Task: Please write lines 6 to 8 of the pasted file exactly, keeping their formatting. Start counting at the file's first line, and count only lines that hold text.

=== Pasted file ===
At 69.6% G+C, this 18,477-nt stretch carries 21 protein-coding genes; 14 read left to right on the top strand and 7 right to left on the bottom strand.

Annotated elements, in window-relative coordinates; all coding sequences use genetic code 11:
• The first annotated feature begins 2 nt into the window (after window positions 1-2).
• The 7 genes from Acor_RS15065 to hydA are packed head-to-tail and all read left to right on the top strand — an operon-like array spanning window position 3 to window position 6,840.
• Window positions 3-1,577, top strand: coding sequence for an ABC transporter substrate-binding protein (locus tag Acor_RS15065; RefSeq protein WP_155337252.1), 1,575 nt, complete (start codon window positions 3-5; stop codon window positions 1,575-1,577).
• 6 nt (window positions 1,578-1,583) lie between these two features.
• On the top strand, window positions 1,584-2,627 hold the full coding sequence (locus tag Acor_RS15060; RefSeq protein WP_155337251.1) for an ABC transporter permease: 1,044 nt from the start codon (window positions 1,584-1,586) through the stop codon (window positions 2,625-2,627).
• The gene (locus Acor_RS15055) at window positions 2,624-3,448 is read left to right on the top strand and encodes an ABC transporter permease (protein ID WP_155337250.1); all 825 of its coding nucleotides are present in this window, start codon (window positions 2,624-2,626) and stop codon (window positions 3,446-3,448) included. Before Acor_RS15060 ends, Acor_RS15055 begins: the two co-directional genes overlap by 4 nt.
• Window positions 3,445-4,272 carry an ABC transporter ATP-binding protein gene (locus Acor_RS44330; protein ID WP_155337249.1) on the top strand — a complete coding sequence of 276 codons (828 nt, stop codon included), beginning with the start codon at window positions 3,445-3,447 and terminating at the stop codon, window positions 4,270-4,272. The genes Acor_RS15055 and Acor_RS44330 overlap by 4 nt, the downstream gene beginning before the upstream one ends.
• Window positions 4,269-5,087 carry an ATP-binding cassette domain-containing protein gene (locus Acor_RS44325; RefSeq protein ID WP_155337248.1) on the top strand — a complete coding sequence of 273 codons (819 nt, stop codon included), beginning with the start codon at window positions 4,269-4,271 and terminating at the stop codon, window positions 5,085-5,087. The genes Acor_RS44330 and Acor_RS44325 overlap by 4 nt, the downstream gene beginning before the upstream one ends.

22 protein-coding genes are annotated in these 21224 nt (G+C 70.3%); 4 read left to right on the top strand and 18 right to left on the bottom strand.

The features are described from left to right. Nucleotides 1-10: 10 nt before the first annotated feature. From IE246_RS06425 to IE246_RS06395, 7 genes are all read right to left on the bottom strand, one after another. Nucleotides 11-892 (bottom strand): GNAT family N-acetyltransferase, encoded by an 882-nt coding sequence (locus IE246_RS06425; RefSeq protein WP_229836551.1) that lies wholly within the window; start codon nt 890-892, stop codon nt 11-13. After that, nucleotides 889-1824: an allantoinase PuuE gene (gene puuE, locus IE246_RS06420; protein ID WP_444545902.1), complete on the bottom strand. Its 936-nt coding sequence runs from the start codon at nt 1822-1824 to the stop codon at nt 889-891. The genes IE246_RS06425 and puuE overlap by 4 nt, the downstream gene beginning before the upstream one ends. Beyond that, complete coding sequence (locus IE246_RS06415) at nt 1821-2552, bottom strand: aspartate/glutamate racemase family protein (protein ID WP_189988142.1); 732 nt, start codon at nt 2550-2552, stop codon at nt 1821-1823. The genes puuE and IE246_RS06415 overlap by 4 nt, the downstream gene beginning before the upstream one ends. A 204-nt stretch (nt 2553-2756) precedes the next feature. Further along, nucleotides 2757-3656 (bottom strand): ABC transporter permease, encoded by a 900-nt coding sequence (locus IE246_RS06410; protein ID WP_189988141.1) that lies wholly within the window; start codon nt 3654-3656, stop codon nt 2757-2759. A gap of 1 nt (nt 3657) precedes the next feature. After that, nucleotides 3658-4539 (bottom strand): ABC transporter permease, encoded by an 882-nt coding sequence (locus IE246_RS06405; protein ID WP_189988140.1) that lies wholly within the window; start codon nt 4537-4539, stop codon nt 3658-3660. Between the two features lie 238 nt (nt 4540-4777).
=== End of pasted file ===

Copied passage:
• 6 nt (window positions 1,578-1,583) lie between these two features.
• On the top strand, window positions 1,584-2,627 hold the full coding sequence (locus tag Acor_RS15060; RefSeq protein WP_155337251.1) for an ABC transporter permease: 1,044 nt from the start codon (window positions 1,584-1,586) through the stop codon (window positions 2,625-2,627).
• The gene (locus Acor_RS15055) at window positions 2,624-3,448 is read left to right on the top strand and encodes an ABC transporter permease (protein ID WP_155337250.1); all 825 of its coding nucleotides are present in this window, start codon (window positions 2,624-2,626) and stop codon (window positions 3,446-3,448) included. Before Acor_RS15060 ends, Acor_RS15055 begins: the two co-directional genes overlap by 4 nt.